Mitchell works to adjust early shortcomings
Despite impressive defensive performances, senior post player has struggled on offense
The 2013 season was a breakout year for senior forward Akil Mitchell. He emerged as one of the most well-rounded big men in the ACC and ranked third in the conference with 12 double-doubles. And perhaps even more impressively, Mitchell improved his per-game scoring by nine points from the previous year.
But this year has been a different story for Mitchell, with his points per game scoring falling by nearly seven points. The drop-off can be partially attributed to reduced minutes per game prompted by the depth Virginia has in the paint this season, but much of Mitchell’s fall in production can be pointed to his struggles at the line.
“Obviously, he is struggling at the free throw line,” coach Tony Bennett said. “So he is shooting a lot of them. A lot of that is mental.”
Mitchell’s free throw shooting is at a career low 43.8 percent, a far cry from the 69.3 percent he shot last year. But Mitchell is not alone — of the Virginia players that recorded minutes last season, every player with more than 10 minutes per game this season is shooting worse from the free throw line than they did last year. But given that Mitchell leads the team in free throw attempts on the year with 64, his unprecedented shooting slump is proving costly for a Virginia team that is No. 306 in the nation in points per game.
“I’m still working on it,” Mitchell said. “I’m positive it’ll get better.”
The shooting struggles for Mitchell have not been isolated to the free throw line. Mitchell’s shooting percentages are down across the board. Most noticeable is his 56.5 field goal percentage at the rim, or his ability to convert layups and dunks. Historically, those shots have been Mitchell’s bread and butter, as nearly 70 percent of his shot attempts come from around the rim, and last year he converted nearly 64 percent of those attempts.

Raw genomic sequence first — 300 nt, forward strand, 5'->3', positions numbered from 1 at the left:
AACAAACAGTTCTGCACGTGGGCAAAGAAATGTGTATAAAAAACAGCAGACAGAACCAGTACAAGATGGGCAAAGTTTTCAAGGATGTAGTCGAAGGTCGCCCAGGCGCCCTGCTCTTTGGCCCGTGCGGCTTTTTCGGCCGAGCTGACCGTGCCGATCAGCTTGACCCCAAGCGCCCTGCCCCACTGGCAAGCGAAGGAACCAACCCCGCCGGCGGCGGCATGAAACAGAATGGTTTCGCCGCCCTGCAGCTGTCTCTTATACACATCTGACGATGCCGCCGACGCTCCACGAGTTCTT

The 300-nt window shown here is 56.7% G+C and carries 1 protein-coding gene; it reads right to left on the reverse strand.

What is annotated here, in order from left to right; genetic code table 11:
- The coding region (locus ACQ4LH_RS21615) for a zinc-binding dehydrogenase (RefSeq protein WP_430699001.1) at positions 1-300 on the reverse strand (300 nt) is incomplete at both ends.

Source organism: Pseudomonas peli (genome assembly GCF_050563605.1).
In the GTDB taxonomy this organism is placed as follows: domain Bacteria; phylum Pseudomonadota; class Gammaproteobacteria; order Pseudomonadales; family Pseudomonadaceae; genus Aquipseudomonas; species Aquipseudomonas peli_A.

Fortunately for the Cavaliers, the shooting struggles have not prevented Mitchell from making a significant impact on the defensive side of the ball. Mitchell has been an integral part of Virginia’s interior defense, which is holding opponents to only 32 percent from inside the arc. Against Duke, Mitchell held star freshman Jabari Parker to just eight points in the game.
“[Mitchell] did such a good job defensively,” Bennett said. “Parker can create space and shoot that three ball. Akil [Mitchell] was our best match for him.”
Parker, projected by many to be a top-three pick in this year’s NBA draft, was held to less than 10 points for only the second time this season.
“He’s a good player,” Mitchell said. “I think I’m different than most people he’ll face all year … I have the size and quickness to stick with him.”